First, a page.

Hippocampal kindling enhances excitatory amino acid receptor-mediated polyphosphoinositide hydrolysis in the hippocampus and amygdala/pyriform cortex

Norihito Yamada, Kazufumi Akiyama, Saburo Otsuki

Research output: Contribution to journalArticle

21 Citations (Scopus)

Abstract

We recently demonstrated that a long-lasting increase in ibotenate-stimulated polyphosphoinositide (PPI) hydrolysis in the amygdala/pyriform cortex (AM/PC) is associated with seizure susceptibility of amygdala (AM)-kindled rats. The present study examined (1) whether ibotenate-stimulated PPI hydrolysis would be lastingly enhanced in the hippocampus (HIPP) and AM/PC of the HIPP-kindled rats and (2) whether similar changes would be found in the early stage of HIPP kindling. Although ibotenate-stimulated accumulation of [3H]inositol 1-phosphate ([3H]IP1) increased significantly in the HIPP 24 h, 5 days, and 15 days after the last seizure of fully developed HIPP-kindled rats, no statistically significant increase was found in the HIPP 30 days after the last seizure. In the AM/PC, 10-3 M ibotenate-stimulated [3H]IP1 accumulation significantly increased by 91%, 91%, 86% and 90%, 24 h, 5 days, 15 days and 30 days after the last seizure, respectively. There was no significant increase in ibotenate-stimulated [3H]IP1 accumulation 7 days after the last stimulation in the HIPP and AM/PC of rats which had undergone electrical stimulation only 5 times in the HIPP. These results indicate that (1) PPI hydrolysis coupled to excitatory amino acid receptors increases long-lastingly in the AM/PC regardless of the primary kindled site, and (2) these changes do not occur in the early stage of HIPP-kindling.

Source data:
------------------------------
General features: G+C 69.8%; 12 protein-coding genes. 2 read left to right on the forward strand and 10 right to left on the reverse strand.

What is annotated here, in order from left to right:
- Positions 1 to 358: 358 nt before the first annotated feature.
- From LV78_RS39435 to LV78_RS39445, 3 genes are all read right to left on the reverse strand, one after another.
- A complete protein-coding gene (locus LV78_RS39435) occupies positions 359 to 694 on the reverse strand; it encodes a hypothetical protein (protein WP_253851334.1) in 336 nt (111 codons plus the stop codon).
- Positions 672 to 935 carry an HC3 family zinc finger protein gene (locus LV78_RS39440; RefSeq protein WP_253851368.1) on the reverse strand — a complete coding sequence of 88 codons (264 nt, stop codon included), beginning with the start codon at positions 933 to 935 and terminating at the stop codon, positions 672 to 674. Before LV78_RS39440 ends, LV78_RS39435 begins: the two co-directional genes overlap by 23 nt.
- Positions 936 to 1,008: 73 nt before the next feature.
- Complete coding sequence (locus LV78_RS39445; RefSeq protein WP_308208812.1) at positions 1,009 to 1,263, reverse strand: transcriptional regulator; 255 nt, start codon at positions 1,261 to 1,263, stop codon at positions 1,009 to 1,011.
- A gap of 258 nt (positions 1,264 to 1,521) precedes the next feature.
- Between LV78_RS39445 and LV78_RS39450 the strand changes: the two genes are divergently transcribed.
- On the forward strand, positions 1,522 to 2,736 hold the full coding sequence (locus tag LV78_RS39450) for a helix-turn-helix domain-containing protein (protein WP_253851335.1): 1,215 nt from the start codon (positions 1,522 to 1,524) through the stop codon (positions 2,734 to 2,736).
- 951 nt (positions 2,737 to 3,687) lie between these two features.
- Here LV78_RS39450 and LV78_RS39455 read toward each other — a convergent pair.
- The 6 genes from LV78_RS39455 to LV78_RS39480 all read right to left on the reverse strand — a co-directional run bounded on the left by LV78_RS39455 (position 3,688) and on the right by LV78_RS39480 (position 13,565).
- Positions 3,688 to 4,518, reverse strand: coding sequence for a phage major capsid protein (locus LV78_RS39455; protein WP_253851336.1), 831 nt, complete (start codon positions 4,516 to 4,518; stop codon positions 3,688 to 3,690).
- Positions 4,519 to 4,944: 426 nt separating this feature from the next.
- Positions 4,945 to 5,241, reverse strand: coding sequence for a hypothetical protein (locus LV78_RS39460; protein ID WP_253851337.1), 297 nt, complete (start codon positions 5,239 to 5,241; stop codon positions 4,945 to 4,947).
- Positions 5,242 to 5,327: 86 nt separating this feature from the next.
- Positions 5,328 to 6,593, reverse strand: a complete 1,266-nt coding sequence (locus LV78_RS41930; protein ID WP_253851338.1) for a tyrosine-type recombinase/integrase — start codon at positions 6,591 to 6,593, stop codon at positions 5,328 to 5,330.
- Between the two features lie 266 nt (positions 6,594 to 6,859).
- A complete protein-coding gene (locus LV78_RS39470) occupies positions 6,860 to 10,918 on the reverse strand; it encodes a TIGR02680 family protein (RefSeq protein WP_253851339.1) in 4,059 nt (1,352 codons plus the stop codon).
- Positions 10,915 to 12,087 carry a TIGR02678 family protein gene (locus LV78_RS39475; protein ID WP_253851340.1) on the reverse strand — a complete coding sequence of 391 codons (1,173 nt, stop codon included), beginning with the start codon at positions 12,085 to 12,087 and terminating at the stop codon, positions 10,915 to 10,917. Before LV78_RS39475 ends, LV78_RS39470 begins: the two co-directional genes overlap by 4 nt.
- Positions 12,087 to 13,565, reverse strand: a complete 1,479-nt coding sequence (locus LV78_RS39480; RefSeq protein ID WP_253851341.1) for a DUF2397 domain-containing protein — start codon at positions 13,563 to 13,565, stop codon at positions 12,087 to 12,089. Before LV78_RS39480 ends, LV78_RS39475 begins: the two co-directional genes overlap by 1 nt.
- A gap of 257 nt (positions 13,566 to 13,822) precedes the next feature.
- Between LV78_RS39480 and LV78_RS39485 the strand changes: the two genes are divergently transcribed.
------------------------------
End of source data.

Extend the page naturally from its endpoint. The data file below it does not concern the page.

Original languageEnglish
Pages (from-to)126-132
Number of pages7
JournalBrain Research
Volume490
Issue number1
DOIs
Publication statusPublished - Jun 19 1989

Keywords

  • Hippocampal kindling
  • Ibotenate
  • Polyphosphoinositide hydrolysis
  • excitatory amino acid

ASJC Scopus subject areas

  • Neuroscience(all)
  • Molecular Biology
  • Clinical Neurology
  • Developmental Biology

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